The French-Irish infrastructure will transfer sustainable nuclear and wind energy between the two countries, strengthening their energy independence
The territory of what is modern day Ljubljana was once inhabited by Celtic tribes. Due to its central location on the continent it is considered a crossroads for many peoples. Around the year 50 BC the Romans created a military outpost in the area, while later in the Middle Ages the city slowly began to take shape south of the banks of the Sava River. In the 12th century a rapid settlement of the territories began, bringing urban economy development. Impressive works of art, as well as architecture brought fame to Ljubljana all across Europe. In the early 19th century, the city was part of the Austro-Hungarian Empire, but after its collapse in the aftermath of the First World War, it became part of the Kingdom of Yugoslavia. After the Second World War, Ljubljana was chosen to be the capital of the Socialist Republic of Slovenia. In 1991 the country became independent.
Ljubljana is the capital and largest city in Slovenia, with a population of nearly 280,000, with over 537,000 inhabitants in the whole municipal area. The area of the city is 163.8sq.km, divided into 17 administrative districts.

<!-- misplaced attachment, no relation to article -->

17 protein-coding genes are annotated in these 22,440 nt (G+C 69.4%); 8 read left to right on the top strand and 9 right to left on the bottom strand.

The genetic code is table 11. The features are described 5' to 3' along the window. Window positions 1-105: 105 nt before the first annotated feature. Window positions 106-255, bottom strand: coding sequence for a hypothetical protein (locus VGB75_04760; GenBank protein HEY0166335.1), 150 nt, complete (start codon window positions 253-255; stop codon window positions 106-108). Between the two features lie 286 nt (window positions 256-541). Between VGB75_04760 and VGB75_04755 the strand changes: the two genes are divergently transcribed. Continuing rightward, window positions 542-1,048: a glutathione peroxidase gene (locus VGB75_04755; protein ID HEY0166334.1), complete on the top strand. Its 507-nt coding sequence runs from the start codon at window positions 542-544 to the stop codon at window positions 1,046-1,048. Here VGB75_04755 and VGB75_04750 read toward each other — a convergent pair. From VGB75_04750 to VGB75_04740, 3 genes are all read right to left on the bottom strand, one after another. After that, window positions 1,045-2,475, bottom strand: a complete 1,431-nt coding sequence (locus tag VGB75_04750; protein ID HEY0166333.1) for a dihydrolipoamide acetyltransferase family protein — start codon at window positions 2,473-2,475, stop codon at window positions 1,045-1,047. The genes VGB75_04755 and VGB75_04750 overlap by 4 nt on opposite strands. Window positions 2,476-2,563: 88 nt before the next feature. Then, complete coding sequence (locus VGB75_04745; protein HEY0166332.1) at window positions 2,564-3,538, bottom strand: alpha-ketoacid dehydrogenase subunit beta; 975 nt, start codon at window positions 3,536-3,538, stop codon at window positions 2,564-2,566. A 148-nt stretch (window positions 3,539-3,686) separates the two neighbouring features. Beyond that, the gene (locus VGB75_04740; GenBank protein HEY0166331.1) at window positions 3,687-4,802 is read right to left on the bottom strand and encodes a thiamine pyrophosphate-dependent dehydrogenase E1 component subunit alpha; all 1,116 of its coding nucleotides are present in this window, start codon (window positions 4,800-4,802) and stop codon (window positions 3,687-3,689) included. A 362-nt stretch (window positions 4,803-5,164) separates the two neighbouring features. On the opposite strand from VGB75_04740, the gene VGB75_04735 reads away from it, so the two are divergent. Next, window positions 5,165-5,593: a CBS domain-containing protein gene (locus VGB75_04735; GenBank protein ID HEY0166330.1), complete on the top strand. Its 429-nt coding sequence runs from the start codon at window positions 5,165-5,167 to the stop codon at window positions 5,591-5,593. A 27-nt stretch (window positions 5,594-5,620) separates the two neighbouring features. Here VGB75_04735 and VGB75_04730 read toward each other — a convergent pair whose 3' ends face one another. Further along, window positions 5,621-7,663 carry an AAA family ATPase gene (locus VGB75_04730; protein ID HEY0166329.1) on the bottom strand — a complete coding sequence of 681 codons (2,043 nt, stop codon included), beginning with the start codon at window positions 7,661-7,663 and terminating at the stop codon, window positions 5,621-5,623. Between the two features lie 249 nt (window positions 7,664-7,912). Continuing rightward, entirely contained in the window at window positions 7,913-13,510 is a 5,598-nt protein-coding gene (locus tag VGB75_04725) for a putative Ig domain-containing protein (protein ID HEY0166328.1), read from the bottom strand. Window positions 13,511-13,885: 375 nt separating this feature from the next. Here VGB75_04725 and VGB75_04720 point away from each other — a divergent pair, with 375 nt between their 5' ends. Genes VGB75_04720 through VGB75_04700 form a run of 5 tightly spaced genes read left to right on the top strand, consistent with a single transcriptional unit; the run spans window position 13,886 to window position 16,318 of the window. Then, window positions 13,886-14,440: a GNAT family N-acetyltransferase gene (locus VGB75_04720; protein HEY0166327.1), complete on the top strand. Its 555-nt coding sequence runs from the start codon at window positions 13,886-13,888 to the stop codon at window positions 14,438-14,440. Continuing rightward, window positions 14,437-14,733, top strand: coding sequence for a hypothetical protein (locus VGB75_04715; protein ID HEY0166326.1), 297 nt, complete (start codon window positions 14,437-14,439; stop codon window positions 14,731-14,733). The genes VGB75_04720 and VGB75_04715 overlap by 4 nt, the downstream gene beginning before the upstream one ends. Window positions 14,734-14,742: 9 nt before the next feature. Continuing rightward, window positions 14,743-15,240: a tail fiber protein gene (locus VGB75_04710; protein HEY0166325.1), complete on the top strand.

Since 1991, Ljubljana has been Slovenia's economic, cultural, educational, research, political and administrative center. At the heart of the economy of the city is the industry, which is the main employer of the population of the capital. The pharmaceutical, petroleum and food industries are the most developed ones.
Over 21 million tourists visit Ljubljana each year. In the city tourists can see beautiful parks, bridges, museums and castles. The medieval castle in Ljubljana dates back to the 11th century and today it is a major venue for various cultural events. One of the most famous bridges in the city is the Dragon Bridge, built in the early 20th century, specifically in 1901. Other sites include the Ljubljana City Museum, the National Gallery and the Zoo.